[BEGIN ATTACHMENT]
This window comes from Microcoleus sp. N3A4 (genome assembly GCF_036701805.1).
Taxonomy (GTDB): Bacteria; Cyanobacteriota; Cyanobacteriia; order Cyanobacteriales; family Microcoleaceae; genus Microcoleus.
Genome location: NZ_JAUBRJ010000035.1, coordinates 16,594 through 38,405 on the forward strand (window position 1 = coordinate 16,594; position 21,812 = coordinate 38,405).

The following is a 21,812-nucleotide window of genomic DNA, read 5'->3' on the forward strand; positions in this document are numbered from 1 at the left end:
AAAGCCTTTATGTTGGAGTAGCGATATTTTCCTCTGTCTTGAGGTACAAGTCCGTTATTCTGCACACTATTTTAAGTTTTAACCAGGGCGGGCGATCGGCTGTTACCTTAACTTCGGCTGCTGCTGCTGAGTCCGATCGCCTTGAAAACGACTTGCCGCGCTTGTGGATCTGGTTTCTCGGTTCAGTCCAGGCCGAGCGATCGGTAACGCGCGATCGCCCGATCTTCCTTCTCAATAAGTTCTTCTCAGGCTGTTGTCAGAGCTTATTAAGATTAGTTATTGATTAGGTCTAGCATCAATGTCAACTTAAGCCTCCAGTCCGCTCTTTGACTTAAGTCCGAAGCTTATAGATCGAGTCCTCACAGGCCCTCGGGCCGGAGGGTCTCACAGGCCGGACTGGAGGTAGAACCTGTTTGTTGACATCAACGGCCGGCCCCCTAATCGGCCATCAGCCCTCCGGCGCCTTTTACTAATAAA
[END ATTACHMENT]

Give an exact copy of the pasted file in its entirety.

This window comes from Microcoleus sp. N3A4 (genome assembly GCF_036701805.1).
Taxonomy (GTDB): Bacteria; Cyanobacteriota; Cyanobacteriia; order Cyanobacteriales; family Microcoleaceae; genus Microcoleus.
Genome location: NZ_JAUBRJ010000035.1, coordinates 16,594 through 38,405 on the forward strand (window position 1 = coordinate 16,594; position 21,812 = coordinate 38,405).

The following is a 21,812-nucleotide window of genomic DNA, read 5'->3' on the forward strand; positions in this document are numbered from 1 at the left end:
AAAGCCTTTATGTTGGAGTAGCGATATTTTCCTCTGTCTTGAGGTACAAGTCCGTTATTCTGCACACTATTTTAAGTTTTAACCAGGGCGGGCGATCGGCTGTTACCTTAACTTCGGCTGCTGCTGCTGAGTCCGATCGCCTTGAAAACGACTTGCCGCGCTTGTGGATCTGGTTTCTCGGTTCAGTCCAGGCCGAGCGATCGGTAACGCGCGATCGCCCGATCTTCCTTCTCAATAAGTTCTTCTCAGGCTGTTGTCAGAGCTTATTAAGATTAGTTATTGATTAGGTCTAGCATCAATGTCAACTTAAGCCTCCAGTCCGCTCTTTGACTTAAGTCCGAAGCTTATAGATCGAGTCCTCACAGGCCCTCGGGCCGGAGGGTCTCACAGGCCGGACTGGAGGTAGAACCTGTTTGTTGACATCAACGGCCGGCCCCCTAATCGGCCATCAGCCCTCCGGCGCCTTTTACTAATAAA